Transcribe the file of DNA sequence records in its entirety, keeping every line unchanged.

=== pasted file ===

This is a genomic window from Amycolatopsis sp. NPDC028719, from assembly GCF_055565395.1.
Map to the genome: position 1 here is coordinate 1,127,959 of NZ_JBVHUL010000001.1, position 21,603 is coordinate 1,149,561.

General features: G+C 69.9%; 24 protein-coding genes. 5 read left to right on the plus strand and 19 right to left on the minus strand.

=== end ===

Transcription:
This is a genomic window from Amycolatopsis sp. NPDC028719, from assembly GCF_055565395.1.
Map to the genome: position 1 here is coordinate 1,127,959 of NZ_JBVHUL010000001.1, position 21,603 is coordinate 1,149,561.

General features: G+C 69.9%; 24 protein-coding genes. 5 read left to right on the plus strand and 19 right to left on the minus strand.